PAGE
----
OPPD’s winds of change

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Butler Ridge Wind Energy Center wind turbines on farm land in Dodge County, Wisconsin. Photo courtesy of NextEra Energy Resources.

Since 2015, OPPD has accelerated its commitment to increasing renewable generation into its resource portfolio, and today marks another milestone in the district’s renewable journey. With the announcement of a new wind facility in Wayne County in northeast Nebraska, OPPD will soon be providing 40 percent of its retail electric sales from renewable energy resources.

A subsidiary of NextEra Energy Resources will be building the 160-megawatt (MW) Sholes Wind Energy Center, which is set to begin construction in March 2019 and be operational in December 2019, at which time OPPD will purchase 100 percent of the wind energy produced by the facility. The project marks the first such wind facility for OPPD since the 400-MW Grande Prairie wind facility came online in late 2016. OPPD has a 20-year agreement with NextEra Energy Resources.

OPPD committed to increasing its renewable generation to 30 percent in 2015 after a lengthy stakeholder process that included the utility’s customer-owners. Prior to 2015, the district’s goal was 10 percent by 2020; now, the district is working toward providing 51 percent of retail electric sales from renewable energy sources by 2020.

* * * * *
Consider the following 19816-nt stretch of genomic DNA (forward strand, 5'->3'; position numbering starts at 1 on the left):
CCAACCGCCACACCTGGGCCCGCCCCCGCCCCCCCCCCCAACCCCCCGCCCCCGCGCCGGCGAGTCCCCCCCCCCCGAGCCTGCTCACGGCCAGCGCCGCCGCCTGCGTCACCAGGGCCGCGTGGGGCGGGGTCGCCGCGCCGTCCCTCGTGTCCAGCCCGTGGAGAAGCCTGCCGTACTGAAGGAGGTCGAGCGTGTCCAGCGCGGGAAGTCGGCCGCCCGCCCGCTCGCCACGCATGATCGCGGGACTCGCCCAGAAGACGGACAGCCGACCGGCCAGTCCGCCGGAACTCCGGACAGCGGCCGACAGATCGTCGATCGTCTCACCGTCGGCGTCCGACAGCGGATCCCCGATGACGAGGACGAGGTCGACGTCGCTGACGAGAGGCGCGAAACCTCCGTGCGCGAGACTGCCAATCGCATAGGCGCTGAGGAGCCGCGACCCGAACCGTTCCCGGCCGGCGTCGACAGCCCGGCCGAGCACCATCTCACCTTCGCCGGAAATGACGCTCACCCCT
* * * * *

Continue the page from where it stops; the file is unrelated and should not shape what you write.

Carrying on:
Timothy J. Burke

Since the 30 percent goal was established in 2015, the district has proactively increased the amount of renewables in its portfolio. In 2016, 19.6 percent of retail sales were supplied from renewable energy resources. In 2017, retail energy sales supplied from renewables are projected to be 34 percent. With the addition of the Sholes facility, retail energy sales from renewables are projected to be 40 percent when the new facility comes online.

The 160-megawatts from the Sholes Wind Energy Center supports OPPD’s latest Integrated Resource Plan (IRP) that called for increasing wind generation into OPPD’s portfolio. OPPD CEO and President Tim Burke said it is notable how far OPPD has come with renewables in such a short time, helping lead the way in the energy industry.

“Reliability, affordable rates and environmentally sensitive solutions are areas we place the highest focus on at OPPD,” Burke said. “Our 2017 Integrated Resource Plan was developed using extensive analysis and helps guide our roadmap to meet our mission and strategic directives. The addition of more wind energy is the right thing to do for our customer-owners and assures we remain on the right path.”

NextEra Energy Resources, based in Florida, is one of the largest wholesale generators of electric power in the country, with approximately 19,990 megawatts of generating capacity in 29 states and Canada. NextEra Energy Resources and its affiliated entities comprise the world’s largest generator of renewable energy from the wind and sun.

“We are pleased to partner with OPPD to bring the Sholes Wind Energy Center to Nebraska,” said Mike O’Sullivan, senior vice president of Development for NextEra Energy Resources. “This energy center will harness the state’s wind resource to create home-grown, renewable energy, as well as jobs and increased tax revenue for the local community.”